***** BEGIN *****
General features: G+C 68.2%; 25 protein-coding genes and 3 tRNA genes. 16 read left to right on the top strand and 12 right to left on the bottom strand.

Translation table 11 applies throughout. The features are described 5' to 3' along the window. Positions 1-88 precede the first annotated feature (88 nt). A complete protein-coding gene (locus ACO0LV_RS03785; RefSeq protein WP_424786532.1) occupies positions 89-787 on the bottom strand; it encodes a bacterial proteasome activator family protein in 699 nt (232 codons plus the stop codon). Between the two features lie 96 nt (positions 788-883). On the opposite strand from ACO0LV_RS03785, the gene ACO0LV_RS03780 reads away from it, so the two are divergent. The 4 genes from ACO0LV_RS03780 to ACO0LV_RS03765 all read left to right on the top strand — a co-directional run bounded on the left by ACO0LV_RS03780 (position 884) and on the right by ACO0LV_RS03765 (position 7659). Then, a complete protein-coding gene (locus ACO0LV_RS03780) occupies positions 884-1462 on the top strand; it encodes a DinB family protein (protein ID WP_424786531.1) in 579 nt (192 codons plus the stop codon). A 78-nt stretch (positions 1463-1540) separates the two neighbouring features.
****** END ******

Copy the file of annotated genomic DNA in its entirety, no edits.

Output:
General features: G+C 68.2%; 25 protein-coding genes and 3 tRNA genes. 16 read left to right on the top strand and 12 right to left on the bottom strand.

Translation table 11 applies throughout. The features are described 5' to 3' along the window. Positions 1-88 precede the first annotated feature (88 nt). A complete protein-coding gene (locus ACO0LV_RS03785; RefSeq protein WP_424786532.1) occupies positions 89-787 on the bottom strand; it encodes a bacterial proteasome activator family protein in 699 nt (232 codons plus the stop codon). Between the two features lie 96 nt (positions 788-883). On the opposite strand from ACO0LV_RS03785, the gene ACO0LV_RS03780 reads away from it, so the two are divergent. The 4 genes from ACO0LV_RS03780 to ACO0LV_RS03765 all read left to right on the top strand — a co-directional run bounded on the left by ACO0LV_RS03780 (position 884) and on the right by ACO0LV_RS03765 (position 7659). Then, a complete protein-coding gene (locus ACO0LV_RS03780) occupies positions 884-1462 on the top strand; it encodes a DinB family protein (protein ID WP_424786531.1) in 579 nt (192 codons plus the stop codon). A 78-nt stretch (positions 1463-1540) separates the two neighbouring features.